* Japan nuclear industry hobbled by shutdowns after
* In talks to merge fuel ops as early as spring 2017 -source
* Merger could pave way to combine reactor businesses
(Adds industry executive comment on GE's influence)
By Makiko Yamazaki and Kentaro Hamada
TOKYO, Sept 29 Three Japanese conglomerates are
in talks to combine their loss-making domestic nuclear fuel
operations, people with direct knowledge of the matter said, as
the outlook for restarts of reactors following the Fukushima
nuclear crisis remains bleak.
Hitachi Ltd, Toshiba Corp and Mitsubishi
Heavy Industries Ltd aim to merge the operations as
early as spring 2017, one of the people said, declining to be
identified as the discussions were confidential.
The person added that the three companies may eventually
consider merging their nuclear reactor businesses, although
nothing specific has been discussed so far.
Only three of Japan's 42 reactors are currently operating
after they were idled in the wake of the 2011 earthquake and
tsunami that destroyed Tokyo Electric Power Co's
Fukushima Daiichi power station. Public opposition, safety and
other regulatory obstacles has made the outlook for further
restarts extremely unclear.
The move has also likely been encouraged by General
Electric's growing interest in the market for fuel for
pressurised water reactors (PWRs), said an executive at a
Japanese utility. GE has a controlling stake in a joint venture
with Hitachi and Toshiba called Global Nuclear Fuel, which
provides fuel for boiling water reactors (BWRs).
The traditional dividing line in the U.S. nuclear industry
with GE specialising in fuel for BWRs and Toshiba's Westinghouse
focusing on fuel for PWRs is no longer applicable, he said.
"The merger of Japan's nuclear fuel businesses will to a
large extent take its cues from GE," said the executive,
declining to be identified as he was not part of the
PWRs have been growing in popularity, particularly in
emerging economies like China. As of December 2015, PWRs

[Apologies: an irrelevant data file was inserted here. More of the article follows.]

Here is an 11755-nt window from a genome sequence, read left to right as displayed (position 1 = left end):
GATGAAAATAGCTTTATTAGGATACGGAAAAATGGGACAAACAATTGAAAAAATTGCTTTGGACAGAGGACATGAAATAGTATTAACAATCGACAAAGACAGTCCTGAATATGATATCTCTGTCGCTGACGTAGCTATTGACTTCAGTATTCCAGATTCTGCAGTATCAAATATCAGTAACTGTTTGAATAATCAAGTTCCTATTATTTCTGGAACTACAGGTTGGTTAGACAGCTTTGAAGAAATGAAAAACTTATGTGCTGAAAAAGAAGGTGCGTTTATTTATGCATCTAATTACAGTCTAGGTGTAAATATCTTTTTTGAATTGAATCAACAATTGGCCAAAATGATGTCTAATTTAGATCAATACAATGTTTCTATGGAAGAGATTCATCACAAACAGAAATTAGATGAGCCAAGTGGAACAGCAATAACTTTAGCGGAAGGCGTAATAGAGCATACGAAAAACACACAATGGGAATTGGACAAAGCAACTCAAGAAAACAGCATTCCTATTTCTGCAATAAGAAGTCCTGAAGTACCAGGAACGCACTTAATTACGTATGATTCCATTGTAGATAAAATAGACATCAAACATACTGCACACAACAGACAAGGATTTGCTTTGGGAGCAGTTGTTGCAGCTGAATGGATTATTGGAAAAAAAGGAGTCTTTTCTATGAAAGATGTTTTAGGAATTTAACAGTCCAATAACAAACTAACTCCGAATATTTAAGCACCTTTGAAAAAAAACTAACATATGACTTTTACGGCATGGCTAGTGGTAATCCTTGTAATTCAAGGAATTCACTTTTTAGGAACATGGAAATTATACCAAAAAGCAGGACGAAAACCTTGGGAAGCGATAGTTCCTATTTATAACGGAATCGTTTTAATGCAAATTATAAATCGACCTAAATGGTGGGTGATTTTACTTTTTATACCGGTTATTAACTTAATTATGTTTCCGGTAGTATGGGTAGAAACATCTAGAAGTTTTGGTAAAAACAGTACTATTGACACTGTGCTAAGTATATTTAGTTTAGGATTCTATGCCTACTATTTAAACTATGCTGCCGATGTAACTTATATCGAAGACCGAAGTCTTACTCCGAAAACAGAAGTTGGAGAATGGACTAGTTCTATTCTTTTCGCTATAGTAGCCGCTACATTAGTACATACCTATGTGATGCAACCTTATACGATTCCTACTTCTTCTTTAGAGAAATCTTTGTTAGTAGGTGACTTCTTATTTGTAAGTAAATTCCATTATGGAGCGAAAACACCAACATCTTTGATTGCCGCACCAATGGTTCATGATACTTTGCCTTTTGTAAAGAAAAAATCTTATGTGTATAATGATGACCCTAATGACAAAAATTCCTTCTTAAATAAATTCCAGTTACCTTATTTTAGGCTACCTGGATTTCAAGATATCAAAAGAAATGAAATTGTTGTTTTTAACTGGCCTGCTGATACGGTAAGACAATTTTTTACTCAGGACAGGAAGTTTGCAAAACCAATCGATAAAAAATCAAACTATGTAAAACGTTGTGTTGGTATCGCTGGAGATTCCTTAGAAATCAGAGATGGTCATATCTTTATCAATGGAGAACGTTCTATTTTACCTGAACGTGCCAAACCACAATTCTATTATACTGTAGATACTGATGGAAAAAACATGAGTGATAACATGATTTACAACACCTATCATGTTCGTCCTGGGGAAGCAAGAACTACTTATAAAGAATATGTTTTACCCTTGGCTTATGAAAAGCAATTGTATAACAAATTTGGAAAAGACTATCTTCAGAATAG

accounted for more than 80 percent of 66 nuclear reactors under
The three Japanese conglomerates are aiming to reach a
preliminary agreement by the end of the year, the person with
direct knowledge of the matter said.
The companies said they were considering options for their
domestic nuclear fuel businesses but no decisions had been made.
The conglomerates are likely to first form a joint holding
company for their fuel businesses before merging them into one
entity, the Nikkei business daily reported.
Industry sources said the government has been pushing the
firms to integrate their fuel businesses, raising the chances
that any merger plan will not run into any anti-trust issues.
Until the Fukushima disaster, the nuclear fuel business had
been a stable source of profits for the domestic nuclear power
Toshiba, which has overseas nuclear fuel operations through
its U.S. unit Westinghouse, forecasts that fuel will generate 17
percent of the estimated 870 billion yen ($8.56 billion) in
revenue from its nuclear power business for this financial year.
Hitachi has a global nuclear power alliance with General
Electric Co while Mitsubishi Heavy has one with France's
Hitachi's shares gained 2.4 percent and Mitsubishi Heavy
advanced 2.3 percent on Thursday. Toshiba's stock rose 0.2
percent while the broader market climbed 1.4 percent.
($1 = 101.6100 yen)
(Reporting by Makiko Yamazaki and Kentaro Hamada; Additional
reporting by Tim Kelly in Tokyo and Diptendu Lahiri in
Bengaluru; Editing by William Mallard and Edwina Gibbs)